When it comes to understanding their diagnosis, one of the biggest difficulties facing scoliosis
sufferers is the large amount of complex terminology used to describe the condition. From individual characteristics and variations to the many development patterns which exist, the sheer volume of information and unfamiliar medical jargon can sometimes prove to be overwhelming and confusing, adding unnecessary stress to an already very stressful situation.
It is for this reason that we seek to explain scoliosis terminology and commonly-asked questions in greater detail so as to provide individuals with clarity and an improved understanding of their condition. Today, we are focusing on the term rotatory scoliosis, which is sometimes used by doctors to describe a specific curvature of the spine.
What is rotatory scoliosis?
Also referred to as rotoscoliosis
, this term is used to define particularly severe forms of scoliosis in which the spine not only leans to one side but also curves with a strong degree of rotation. Scoliosis in general is defined as a sideways-leaning spinal curvature (as opposed to conditions such as hyperkyphosis
, a curve in the upper region of the spine that causes the patient to lean forwards). Simple or 'postural' scoliosis may be used to describe a form of sideways curvature without any twisting of the vertebra, while structural or ''rotatory' scoliosis defines a more complex curvature in which the vertebrae twist either into or away from the bend. This rotation of the spine can lead to further skeletal misalignments in areas such as the pelvis, ribs and shoulders. Although the term itself is often used to describe the most severe curves, which have a particularly strong rotational component, there is a degree of rotation in most scoliotic curves, which means that this term is sometimes used to describe scoliosis more generally.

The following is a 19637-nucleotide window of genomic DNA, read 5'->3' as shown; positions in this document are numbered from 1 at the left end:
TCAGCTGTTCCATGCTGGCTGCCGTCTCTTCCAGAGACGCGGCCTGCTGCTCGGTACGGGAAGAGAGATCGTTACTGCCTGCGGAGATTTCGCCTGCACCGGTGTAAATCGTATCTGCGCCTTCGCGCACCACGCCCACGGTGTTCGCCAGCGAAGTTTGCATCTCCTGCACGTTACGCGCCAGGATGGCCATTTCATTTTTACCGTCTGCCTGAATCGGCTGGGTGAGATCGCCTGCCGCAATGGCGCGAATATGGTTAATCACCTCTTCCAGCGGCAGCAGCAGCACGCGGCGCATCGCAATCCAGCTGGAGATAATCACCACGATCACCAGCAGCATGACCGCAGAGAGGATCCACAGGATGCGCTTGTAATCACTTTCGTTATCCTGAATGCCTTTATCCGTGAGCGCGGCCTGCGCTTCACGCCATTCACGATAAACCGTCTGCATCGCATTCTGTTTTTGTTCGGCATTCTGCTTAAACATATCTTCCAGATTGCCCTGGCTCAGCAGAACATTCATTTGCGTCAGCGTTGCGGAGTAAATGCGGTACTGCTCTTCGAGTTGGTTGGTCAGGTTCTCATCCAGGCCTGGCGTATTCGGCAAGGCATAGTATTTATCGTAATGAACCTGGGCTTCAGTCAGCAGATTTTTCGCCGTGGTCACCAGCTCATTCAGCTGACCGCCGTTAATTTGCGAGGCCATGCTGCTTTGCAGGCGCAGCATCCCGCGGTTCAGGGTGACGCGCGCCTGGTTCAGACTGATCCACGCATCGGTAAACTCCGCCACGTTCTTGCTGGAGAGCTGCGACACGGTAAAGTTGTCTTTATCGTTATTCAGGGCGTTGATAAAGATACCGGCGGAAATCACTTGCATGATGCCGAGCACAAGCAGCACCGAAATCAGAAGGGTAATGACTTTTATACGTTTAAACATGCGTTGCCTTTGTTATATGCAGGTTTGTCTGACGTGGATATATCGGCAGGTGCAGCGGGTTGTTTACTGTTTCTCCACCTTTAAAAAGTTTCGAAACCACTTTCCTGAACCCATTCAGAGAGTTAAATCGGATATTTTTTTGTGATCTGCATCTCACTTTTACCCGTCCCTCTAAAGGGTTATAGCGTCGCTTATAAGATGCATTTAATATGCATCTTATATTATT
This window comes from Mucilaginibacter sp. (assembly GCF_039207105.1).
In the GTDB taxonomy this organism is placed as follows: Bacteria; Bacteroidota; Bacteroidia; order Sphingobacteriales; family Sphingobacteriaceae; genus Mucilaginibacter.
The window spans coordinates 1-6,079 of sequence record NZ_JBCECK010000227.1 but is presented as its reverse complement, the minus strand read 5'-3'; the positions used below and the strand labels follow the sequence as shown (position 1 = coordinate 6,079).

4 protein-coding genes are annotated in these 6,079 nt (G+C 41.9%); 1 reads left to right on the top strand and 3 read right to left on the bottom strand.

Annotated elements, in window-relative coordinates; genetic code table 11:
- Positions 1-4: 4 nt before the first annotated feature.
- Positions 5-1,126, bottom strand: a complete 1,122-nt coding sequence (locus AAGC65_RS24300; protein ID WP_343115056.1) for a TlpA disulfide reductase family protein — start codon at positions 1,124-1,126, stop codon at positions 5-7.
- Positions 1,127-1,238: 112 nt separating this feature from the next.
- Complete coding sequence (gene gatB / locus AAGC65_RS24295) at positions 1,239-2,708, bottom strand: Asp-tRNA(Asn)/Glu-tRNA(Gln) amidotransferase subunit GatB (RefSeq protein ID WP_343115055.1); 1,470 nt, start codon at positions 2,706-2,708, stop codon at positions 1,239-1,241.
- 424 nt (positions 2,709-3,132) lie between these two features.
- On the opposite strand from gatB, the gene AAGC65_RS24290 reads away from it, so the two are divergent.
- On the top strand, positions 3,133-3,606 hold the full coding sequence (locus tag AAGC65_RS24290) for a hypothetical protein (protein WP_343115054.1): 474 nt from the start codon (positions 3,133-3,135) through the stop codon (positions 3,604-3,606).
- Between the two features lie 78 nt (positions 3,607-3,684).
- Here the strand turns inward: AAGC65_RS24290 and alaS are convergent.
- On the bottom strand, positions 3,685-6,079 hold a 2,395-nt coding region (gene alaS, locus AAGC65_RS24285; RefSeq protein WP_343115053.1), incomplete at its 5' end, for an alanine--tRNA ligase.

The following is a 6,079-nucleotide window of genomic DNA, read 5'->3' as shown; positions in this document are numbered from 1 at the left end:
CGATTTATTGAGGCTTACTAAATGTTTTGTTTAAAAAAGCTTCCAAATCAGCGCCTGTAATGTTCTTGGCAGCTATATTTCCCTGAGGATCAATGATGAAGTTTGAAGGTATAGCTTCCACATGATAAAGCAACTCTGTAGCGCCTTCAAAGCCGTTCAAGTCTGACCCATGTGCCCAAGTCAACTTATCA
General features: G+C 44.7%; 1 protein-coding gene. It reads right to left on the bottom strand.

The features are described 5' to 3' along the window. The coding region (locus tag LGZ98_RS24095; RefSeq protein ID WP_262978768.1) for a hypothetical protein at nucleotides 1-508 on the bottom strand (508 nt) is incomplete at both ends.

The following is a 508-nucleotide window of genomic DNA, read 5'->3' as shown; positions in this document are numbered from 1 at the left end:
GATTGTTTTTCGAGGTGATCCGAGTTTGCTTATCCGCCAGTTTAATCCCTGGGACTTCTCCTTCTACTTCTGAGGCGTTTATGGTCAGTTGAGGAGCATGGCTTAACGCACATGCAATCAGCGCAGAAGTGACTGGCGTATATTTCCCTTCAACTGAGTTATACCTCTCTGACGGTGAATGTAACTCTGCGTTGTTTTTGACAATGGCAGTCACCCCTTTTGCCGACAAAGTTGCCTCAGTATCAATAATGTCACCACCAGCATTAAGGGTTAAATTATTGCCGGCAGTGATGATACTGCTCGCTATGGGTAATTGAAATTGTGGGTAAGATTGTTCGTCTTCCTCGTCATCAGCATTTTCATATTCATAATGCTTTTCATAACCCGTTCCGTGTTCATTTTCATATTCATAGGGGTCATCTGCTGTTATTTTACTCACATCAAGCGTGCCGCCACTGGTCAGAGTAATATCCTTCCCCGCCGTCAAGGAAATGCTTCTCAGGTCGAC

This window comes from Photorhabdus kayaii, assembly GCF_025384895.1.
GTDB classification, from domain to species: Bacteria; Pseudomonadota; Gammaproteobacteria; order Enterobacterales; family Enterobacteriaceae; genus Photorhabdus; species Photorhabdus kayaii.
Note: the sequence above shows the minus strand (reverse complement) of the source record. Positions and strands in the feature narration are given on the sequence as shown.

What are the symptoms of rotatory scoliosis?
As mentioned above, rotatory scoliosis causes misalignments throughout the body, which may be manifested in a variety of visual symptoms, including:
- Unlevel hips (one hip appearing higher than the other or tilted)
- Uneven shoulders (one shoulder appearing higher than the other)
- Protruding shoulder blades
- Rib cage more prominent on one side of the body
- One leg appearing shorter than the other
These symptoms can differ substantially according to the Cobb angle
of the curve, along with its rate of progression, which will also determine the extent of further complications experienced by the patient.
How is rotatory scoliosis treated?
For progressive cases of scoliosis, many patients are fitted with a back brace
, which is designed to prevent the curve from becoming more severe. For those who are deemed to be at risk of further progression, spinal fusion surgery
may be recommended in an attempt to permanently correct the curve; however, this is not advised lightly, due to the risks and possible complications involved.
There are also a variety of non-surgical treatments available, including physical therapy and stretches that are designed to improve the spinal curvature and relieve the patient's symptoms. Here at Scoliosis SOS, we have developed our own unique ScolioGold
treatment programme, which combines a variety of proven non-surgical methods in order to treat the spinal condition of each individual as best as possible. Over the years, we have treated patients with varying degrees of scoliosis and other spinal conditions, providing them with the methods to manage their condition and halt further progression.
To find out more about our treatment programme, or to book a consultation, please get in touch.